Transhumanism and transcendence : Christian hope in an age of technological enhancement / Ronald Cole-Turner, editor.

Contributor(s): Cole-Turner, Ronald, 1948-Material type: TextTextSeries: JSTOR eBooksPublisher: Washington, DC : Georgetown University Press, ©2011Description: 1 online resource (viii, 219 pages) : illustrationsContent type: text Media type: computer Carrier type: online resourceISBN: 1589017943; 9781589017948Subject(s): Human body -- Religious aspects -- Christianity | Theological anthropology -- Christianity | Technology -- Religious aspects -- Christianity | Biotechnology -- Religious aspects -- Christianity | Medical technologyAdditional physical formats: Print version:: No titleDDC classification: 261.5/6 LOC classification: BT741.3 | .T73 2011Online resources: Click here to view this ebook. Summary: The timeless human desire to be more beautiful, intelligent, healthy, athletic, or young has given rise in our time to technologies of human enhancement. Athletes use drugs to increase their strength or stamina; cosmetic surgery is widely used to improve physical appearance; millions of men take drugs like Viagra to enhance sexual performance. And today researchers are exploring technologies such as cell regeneration and implantable devices that interact directly with the brain. Some condemn these developments as a new kind of cheating -- not just in sports but in life itself -- promising rewa.
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BT741.3 .T73 2011 (Browse shelf) https://ezproxy.uttyler.edu/login?url=http://www.jstor.org/stable/10.2307/j.ctt2tt2w3 Available ocn768305243

Includes bibliographical references and index.

The timeless human desire to be more beautiful, intelligent, healthy, athletic, or young has given rise in our time to technologies of human enhancement. Athletes use drugs to increase their strength or stamina; cosmetic surgery is widely used to improve physical appearance; millions of men take drugs like Viagra to enhance sexual performance. And today researchers are exploring technologies such as cell regeneration and implantable devices that interact directly with the brain. Some condemn these developments as a new kind of cheating -- not just in sports but in life itself -- promising rewa.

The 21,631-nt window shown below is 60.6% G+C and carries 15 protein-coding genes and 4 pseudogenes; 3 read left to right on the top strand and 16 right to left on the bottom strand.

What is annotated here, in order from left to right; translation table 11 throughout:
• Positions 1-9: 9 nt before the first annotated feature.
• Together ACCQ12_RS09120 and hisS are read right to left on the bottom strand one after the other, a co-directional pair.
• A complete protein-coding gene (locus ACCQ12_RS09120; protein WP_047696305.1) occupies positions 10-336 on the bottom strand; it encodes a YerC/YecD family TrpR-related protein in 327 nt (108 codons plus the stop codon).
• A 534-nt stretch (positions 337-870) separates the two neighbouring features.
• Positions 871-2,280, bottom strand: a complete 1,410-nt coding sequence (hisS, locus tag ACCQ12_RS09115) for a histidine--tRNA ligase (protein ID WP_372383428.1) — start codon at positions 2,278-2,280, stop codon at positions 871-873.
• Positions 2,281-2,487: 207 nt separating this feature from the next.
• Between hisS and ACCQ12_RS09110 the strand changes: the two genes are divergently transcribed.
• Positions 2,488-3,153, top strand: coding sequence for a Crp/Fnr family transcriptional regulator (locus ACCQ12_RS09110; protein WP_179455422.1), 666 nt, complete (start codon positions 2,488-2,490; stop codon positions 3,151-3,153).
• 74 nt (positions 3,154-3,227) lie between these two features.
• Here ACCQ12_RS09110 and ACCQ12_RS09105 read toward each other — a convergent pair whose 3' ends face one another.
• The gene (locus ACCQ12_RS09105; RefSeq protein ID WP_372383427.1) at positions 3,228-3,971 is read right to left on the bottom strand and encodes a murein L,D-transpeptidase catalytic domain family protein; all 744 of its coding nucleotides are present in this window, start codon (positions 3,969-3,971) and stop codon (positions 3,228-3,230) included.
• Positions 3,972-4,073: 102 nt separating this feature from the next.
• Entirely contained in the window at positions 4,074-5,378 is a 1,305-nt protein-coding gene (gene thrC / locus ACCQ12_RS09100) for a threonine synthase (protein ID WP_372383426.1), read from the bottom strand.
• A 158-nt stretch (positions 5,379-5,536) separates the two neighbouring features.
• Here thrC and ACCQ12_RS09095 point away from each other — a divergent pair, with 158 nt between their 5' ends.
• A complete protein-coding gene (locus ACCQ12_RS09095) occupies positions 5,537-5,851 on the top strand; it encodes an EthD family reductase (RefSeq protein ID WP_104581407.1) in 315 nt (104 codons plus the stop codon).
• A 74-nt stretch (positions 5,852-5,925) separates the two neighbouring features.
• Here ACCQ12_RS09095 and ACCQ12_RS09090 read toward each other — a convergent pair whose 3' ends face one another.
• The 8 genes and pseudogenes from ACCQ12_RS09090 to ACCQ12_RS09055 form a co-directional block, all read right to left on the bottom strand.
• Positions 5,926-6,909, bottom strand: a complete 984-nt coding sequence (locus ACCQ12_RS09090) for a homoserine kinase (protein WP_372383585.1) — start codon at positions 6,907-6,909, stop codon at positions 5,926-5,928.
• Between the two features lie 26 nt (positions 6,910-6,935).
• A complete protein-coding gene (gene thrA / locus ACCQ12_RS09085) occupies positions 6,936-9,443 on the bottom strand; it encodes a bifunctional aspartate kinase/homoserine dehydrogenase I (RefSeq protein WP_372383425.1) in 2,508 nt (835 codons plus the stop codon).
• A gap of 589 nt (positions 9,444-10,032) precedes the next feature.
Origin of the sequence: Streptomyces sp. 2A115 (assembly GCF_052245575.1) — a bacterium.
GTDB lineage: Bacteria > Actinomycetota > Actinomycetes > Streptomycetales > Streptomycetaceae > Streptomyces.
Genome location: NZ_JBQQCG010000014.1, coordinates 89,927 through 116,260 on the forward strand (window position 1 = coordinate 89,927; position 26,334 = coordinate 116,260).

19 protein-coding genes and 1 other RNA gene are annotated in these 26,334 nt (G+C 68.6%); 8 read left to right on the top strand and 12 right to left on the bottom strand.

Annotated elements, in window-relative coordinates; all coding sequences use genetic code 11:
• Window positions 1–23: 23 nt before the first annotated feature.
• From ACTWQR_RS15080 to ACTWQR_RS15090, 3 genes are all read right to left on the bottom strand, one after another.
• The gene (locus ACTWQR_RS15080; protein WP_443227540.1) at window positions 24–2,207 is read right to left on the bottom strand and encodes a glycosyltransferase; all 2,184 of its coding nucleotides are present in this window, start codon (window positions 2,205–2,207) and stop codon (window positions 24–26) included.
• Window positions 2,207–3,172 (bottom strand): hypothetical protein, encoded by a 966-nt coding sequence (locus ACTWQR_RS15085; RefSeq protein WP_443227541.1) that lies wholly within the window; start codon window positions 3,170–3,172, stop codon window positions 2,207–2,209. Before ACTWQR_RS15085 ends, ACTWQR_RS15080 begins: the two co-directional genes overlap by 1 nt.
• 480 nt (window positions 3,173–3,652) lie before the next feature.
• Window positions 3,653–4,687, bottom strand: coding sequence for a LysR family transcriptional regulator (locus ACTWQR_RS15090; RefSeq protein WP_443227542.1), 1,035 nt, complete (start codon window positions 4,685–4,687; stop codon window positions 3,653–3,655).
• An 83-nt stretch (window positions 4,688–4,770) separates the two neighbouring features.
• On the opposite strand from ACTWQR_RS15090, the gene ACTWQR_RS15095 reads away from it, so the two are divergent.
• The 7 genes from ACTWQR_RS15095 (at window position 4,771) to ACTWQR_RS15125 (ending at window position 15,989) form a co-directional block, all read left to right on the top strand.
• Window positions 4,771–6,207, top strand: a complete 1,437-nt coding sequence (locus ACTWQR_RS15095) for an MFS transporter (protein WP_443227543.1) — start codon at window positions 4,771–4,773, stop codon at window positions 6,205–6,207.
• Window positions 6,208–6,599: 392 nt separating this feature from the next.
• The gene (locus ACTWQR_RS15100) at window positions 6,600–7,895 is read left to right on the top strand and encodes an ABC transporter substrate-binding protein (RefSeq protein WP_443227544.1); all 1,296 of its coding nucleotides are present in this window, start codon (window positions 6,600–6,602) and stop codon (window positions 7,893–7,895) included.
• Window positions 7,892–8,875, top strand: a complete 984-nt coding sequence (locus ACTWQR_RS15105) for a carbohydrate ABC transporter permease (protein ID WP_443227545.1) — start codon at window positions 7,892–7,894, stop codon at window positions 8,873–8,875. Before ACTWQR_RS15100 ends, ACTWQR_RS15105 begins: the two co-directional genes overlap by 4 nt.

Reviews provided by Syndetics

CHOICE Review

This edited volume offers a collection of responses by Christian theologians to the transhumanism movement and its aspirations for finding technological means to indefinitely prolong life. Many of the essays are nuanced and subtle, and represent a range of responses to transhumanism. Several are critical, sometimes sharply so. Lutheran theologian Ted Peters critiques transhumanism for inadequately grasping the depths of human sinfulness and the extent to which new technologies may be used selfishly without regard for the common good. Feminist theologian J. Jeanine Thweatt-Bates examines some transhumanists' desire to transcend gender, finding in it a move away from specifically female bodies. Neuroscientist Michael Spezio critiques research connected to transhumanist ideals that seeks to blunt or modify emotions, noting the importance of emotions from both a neuroscientific and a theological perspective. But the appraisals are not wholly negative. Todd Daly notes the affinity between the transhumanist longing for immortality and Christian doctrines of the afterlife, a point made by Gerald McKenny as well. The diversity and quality of these contributions make the volume useful for those interested in the intersection of theological ethics and transhumanist ideals. Summing Up: Recommended. Lower-level undergraduates and above; general readers. G. R. Peterson South Dakota State University

Author notes provided by Syndetics

Ronald Cole-Turner holds the H. Parker Sharp Chair in Theology and Ethics at Pittsburgh Theological Seminary. He is the editor of Design and Destiny: Jewish and Christian Perspectives on Human Germline Modification and coeditor of God and the Embryo: Religious Voices on Stem Cells and Cloning .

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